At the PreMoney 2014 conference in San Francisco this morning, Andreessen Horowitz managing partner Scott Kupor argued that there doesn’t seem to be a bubble in tech. In a presentation that lasted a bit over 10 minutes, Kupor laid out a series of trends that indicate things aren’t quite as exuberant as some fear.
Kupor argues that a lot of value creation today takes place in private markets rather than in public stocks. For instance, he brings up Microsoft’s market cap growth from the time it went public to today: a roughly 500x increase. Facebook, on the other hand, went public with a valuation around $100 billion — for it to have similar growth, its valuation would have to become larger than the value of the entire global public equity market today.
Why is so much value creation taking place before companies go public? For one thing, they’re taking longer to go public in the first place. Between 1999 and 2012, the average time for a tech startup to go public has more than doubled, from four to nine years.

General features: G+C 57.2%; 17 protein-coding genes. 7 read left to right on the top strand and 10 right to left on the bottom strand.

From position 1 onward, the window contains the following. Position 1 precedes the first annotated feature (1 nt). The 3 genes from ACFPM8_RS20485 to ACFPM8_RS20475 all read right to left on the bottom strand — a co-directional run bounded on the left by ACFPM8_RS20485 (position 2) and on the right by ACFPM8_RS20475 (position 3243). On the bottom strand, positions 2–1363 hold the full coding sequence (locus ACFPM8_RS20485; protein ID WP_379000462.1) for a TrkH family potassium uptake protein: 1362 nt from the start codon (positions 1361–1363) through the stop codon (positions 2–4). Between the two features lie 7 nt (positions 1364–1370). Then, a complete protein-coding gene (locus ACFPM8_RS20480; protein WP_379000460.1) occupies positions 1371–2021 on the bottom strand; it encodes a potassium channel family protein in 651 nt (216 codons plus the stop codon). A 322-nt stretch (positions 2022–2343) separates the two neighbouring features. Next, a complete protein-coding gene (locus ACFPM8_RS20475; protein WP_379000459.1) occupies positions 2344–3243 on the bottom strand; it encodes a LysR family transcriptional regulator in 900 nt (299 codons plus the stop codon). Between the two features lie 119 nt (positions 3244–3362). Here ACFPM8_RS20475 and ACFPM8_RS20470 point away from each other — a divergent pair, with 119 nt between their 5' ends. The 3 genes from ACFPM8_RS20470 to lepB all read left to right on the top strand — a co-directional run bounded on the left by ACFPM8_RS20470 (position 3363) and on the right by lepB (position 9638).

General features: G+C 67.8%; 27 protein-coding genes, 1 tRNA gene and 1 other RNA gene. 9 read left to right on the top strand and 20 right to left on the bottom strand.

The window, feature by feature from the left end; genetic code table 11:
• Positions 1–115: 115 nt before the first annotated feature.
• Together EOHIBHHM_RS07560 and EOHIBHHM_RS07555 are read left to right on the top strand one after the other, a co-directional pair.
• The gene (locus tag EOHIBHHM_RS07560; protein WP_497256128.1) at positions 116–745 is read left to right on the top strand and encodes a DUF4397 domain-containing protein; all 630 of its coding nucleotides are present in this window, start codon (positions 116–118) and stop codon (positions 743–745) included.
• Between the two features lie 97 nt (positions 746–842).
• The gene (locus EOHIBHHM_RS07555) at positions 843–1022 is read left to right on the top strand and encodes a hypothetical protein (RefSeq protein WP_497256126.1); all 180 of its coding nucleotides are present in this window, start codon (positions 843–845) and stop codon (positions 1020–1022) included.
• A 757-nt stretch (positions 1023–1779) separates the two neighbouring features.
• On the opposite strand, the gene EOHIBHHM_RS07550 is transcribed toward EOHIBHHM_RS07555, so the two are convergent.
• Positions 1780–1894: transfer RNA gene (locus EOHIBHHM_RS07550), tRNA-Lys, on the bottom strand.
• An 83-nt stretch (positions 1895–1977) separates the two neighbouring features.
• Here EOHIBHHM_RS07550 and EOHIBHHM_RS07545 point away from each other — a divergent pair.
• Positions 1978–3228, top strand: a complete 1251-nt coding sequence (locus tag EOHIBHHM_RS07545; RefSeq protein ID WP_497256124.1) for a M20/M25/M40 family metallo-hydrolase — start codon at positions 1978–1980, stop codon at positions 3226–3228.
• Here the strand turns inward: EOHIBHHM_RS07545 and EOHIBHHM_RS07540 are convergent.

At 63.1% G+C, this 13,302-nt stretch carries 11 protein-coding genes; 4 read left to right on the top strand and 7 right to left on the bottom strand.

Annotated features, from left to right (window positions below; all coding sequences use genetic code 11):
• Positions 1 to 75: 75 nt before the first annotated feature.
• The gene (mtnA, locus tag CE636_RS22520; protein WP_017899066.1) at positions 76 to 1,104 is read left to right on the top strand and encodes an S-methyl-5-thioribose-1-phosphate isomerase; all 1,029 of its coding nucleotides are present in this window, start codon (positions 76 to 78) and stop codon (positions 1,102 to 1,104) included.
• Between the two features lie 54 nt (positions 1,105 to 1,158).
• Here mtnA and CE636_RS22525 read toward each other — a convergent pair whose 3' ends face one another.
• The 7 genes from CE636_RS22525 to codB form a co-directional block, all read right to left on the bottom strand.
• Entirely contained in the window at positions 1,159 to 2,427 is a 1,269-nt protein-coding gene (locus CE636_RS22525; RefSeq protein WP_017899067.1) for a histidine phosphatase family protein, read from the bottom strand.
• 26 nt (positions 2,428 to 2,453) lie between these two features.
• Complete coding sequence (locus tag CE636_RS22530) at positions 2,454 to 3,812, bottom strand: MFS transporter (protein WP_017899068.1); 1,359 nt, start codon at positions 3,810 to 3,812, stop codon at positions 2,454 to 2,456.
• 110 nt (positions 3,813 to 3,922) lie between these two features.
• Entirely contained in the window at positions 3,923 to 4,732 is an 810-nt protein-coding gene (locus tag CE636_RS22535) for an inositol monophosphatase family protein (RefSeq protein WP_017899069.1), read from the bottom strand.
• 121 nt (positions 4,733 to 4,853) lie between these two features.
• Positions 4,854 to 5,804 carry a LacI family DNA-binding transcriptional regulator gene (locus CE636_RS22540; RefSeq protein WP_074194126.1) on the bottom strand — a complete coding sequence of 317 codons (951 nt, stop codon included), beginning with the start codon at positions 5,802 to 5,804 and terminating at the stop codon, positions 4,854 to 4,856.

Because they’re going public later, these companies are often already farther along in the metrics that matter for valuations. In 1999, 80 percent of tech companies going public pulled in less than $50 million in revenue; last year, that number had fallen to 20 percent. Along with better fundamentals, there are also fewer companies going public. Fifteen years ago, 350 tech companies went public, while in 2013 only 50 had:
Following Kupor’s presentation, Upfront Ventures partner Mark Suster explained why there are more opportunities for tech companies to scale, which would allow for the high valuations we’ve been seeing lately — once they found a winning formula. As you can see in the slide below, the market that companies can address has gotten much bigger, has more capable devices, and is more willing to spend money than in the last bubble:
In a group session following their individual presentations, both Kupor and Suster agreed that we may simply still be in a pre-bubble phase. Kupor noted three factors to watch: that late-stage valuations are being driven up by the arrival of corporate investors like Google Ventures and Alibaba; hedge funds raising capital to invest in late-stage funds; and the fact that it’s been five years since the last bear market.
As time goes on, the odds only increase that confidence will drop, which Kupor attributed to “the nature of these investment classes.”